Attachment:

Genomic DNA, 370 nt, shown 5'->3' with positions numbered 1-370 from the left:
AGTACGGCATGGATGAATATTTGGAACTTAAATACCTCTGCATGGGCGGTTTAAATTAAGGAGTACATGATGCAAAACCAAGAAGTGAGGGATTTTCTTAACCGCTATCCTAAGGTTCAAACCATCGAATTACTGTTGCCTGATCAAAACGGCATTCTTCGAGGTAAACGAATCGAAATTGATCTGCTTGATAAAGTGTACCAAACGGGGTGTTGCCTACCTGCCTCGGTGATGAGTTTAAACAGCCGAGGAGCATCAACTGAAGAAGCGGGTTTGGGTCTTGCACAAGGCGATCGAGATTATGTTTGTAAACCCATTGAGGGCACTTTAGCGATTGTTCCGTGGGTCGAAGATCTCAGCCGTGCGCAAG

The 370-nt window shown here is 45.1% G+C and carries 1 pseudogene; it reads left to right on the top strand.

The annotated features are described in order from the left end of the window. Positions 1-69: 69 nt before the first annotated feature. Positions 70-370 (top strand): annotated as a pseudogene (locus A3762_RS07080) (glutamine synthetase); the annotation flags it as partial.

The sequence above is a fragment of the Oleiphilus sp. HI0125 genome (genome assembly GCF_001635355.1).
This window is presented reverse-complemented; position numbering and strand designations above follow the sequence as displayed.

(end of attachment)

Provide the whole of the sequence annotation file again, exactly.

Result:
Genomic DNA, 370 nt, shown 5'->3' with positions numbered 1-370 from the left:
AGTACGGCATGGATGAATATTTGGAACTTAAATACCTCTGCATGGGCGGTTTAAATTAAGGAGTACATGATGCAAAACCAAGAAGTGAGGGATTTTCTTAACCGCTATCCTAAGGTTCAAACCATCGAATTACTGTTGCCTGATCAAAACGGCATTCTTCGAGGTAAACGAATCGAAATTGATCTGCTTGATAAAGTGTACCAAACGGGGTGTTGCCTACCTGCCTCGGTGATGAGTTTAAACAGCCGAGGAGCATCAACTGAAGAAGCGGGTTTGGGTCTTGCACAAGGCGATCGAGATTATGTTTGTAAACCCATTGAGGGCACTTTAGCGATTGTTCCGTGGGTCGAAGATCTCAGCCGTGCGCAAG

The 370-nt window shown here is 45.1% G+C and carries 1 pseudogene; it reads left to right on the top strand.

The annotated features are described in order from the left end of the window. Positions 1-69: 69 nt before the first annotated feature. Positions 70-370 (top strand): annotated as a pseudogene (locus A3762_RS07080) (glutamine synthetase); the annotation flags it as partial.

The sequence above is a fragment of the Oleiphilus sp. HI0125 genome (genome assembly GCF_001635355.1).
This window is presented reverse-complemented; position numbering and strand designations above follow the sequence as displayed.